Williams had sued FLDS leaders for alienation of affection, claiming they persuaded his only wife to leave him. With Warren at his side and occasionally prompting him, the elder Jeffs called on the flock to unite their prayers in asking God to “handle” Williams, even if that required his destruction.
The next morning, Warren led a community prayer that asked for fulfillment of his father’s wish, Wyler said.
Several sources say a similar awkward moment occurred one Sunday when Rulon Jeffs brought up the subject of Ruth Stubbs, then involved in a public child-custody fight with her husband, Rodney Holm. “God will bless that girl,” Rulon Jeffs is reported to have said — only to be corrected by Warren, who audibly told his father “No, no, no, Father, she is fighting against us.”
Rulon Jeffs twice more suggested God would bless Ruth Stubbs. Each time he was corrected by Warren.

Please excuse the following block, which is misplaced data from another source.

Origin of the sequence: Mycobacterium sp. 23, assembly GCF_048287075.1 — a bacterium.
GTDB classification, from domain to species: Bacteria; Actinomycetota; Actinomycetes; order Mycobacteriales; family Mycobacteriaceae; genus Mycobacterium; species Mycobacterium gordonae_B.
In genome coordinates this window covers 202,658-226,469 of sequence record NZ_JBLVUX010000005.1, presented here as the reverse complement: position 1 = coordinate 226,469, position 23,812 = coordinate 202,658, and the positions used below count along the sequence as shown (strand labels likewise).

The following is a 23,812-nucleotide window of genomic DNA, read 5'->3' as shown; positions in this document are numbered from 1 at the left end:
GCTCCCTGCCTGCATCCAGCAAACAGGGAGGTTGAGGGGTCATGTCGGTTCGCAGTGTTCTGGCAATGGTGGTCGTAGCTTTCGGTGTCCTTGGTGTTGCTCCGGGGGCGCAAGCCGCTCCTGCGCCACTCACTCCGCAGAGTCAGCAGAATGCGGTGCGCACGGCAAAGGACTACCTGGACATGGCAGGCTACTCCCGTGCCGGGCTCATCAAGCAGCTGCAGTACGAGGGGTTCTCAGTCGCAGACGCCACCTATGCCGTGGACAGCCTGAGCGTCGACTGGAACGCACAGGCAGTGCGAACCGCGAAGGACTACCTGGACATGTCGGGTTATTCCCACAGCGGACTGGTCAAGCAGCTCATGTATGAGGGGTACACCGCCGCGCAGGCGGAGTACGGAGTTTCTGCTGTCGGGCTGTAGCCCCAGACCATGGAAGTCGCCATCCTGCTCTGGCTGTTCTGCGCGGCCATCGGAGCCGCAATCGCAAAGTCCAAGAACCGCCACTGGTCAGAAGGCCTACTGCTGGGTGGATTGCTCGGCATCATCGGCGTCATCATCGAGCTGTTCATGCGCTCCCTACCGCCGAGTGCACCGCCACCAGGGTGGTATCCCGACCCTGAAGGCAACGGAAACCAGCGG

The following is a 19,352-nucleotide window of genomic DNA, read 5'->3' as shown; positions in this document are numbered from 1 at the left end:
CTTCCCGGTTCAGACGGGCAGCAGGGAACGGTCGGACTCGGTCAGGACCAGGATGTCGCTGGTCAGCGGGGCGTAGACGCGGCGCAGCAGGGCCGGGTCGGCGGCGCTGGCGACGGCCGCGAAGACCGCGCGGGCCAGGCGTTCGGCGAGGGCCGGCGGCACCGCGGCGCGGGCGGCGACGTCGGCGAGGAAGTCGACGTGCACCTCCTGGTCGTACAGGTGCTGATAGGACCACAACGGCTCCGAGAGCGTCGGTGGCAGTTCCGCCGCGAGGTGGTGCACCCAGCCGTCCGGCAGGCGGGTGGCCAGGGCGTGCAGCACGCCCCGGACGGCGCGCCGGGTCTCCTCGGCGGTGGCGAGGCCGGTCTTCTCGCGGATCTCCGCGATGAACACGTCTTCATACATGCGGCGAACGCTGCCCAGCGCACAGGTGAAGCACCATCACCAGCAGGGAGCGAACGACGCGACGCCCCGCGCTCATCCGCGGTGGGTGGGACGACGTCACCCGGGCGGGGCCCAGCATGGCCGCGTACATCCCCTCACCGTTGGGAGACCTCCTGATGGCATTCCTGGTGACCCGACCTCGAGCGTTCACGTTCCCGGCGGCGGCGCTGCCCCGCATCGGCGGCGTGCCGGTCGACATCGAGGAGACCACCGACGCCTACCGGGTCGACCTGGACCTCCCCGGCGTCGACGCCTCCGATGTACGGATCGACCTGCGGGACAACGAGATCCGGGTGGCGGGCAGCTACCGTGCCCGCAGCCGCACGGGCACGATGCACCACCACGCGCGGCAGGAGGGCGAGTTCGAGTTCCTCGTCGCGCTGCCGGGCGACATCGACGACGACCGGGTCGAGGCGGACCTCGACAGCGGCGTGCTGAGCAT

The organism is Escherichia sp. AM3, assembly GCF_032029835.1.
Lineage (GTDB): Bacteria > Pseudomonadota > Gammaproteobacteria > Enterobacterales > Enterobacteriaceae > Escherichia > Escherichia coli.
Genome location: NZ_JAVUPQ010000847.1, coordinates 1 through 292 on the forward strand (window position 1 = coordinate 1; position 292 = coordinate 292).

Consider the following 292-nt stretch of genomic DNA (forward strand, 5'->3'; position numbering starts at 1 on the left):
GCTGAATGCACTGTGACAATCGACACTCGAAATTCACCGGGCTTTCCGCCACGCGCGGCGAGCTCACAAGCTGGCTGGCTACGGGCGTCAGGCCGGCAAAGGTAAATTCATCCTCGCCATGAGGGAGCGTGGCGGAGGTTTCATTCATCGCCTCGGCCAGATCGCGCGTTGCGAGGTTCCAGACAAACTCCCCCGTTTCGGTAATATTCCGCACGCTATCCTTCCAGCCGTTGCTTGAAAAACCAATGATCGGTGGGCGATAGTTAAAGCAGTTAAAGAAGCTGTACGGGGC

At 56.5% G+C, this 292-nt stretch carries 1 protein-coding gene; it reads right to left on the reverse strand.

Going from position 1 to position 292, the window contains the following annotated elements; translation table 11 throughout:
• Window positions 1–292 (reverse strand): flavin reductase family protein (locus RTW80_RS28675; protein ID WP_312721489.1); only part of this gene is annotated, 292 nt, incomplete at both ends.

It is this harsher leadership that alarms some FLDS members as well as outsiders, even as Jeffs’ more ardent followers embrace his judgments.
A trickle of expulsions turned into a stream in January when Jeffs ousted some of the community’s most prominent and long-standing members, calling into question their standing here and in the afterlife.
Ever the school principal, Jeffs has told men he has cast out to provide a list of their spiritual failings to see if they match up with transgressions revealed to him by the Lord.
Wives and children have been separated from husbands and fathers; parents and children, brothers and sisters have ended up on different sides of this theological divide. Many are accepting these familial rearrangements in perfect obedience, believing their salvation depends on it.
“There has been so much conflict and needless turmoil and sorrow that has been put on families in the name of religion,” said a woman associated with the Canadian branch of the FLDS church. “Kids who used to play with their next-door neighbors aren’t allowed to do that and are saying nasty things to each other when they meet across the fence, like, ‘Your father is going to hell.’ “
The pain, some say, is immeasurable.
“There is nothing closer to murder,” Richard Holm said, “short of taking a gun and shooting somebody.”
Tribune reporters Pamela Manson and Hilary Groutage Smith contributed to this story.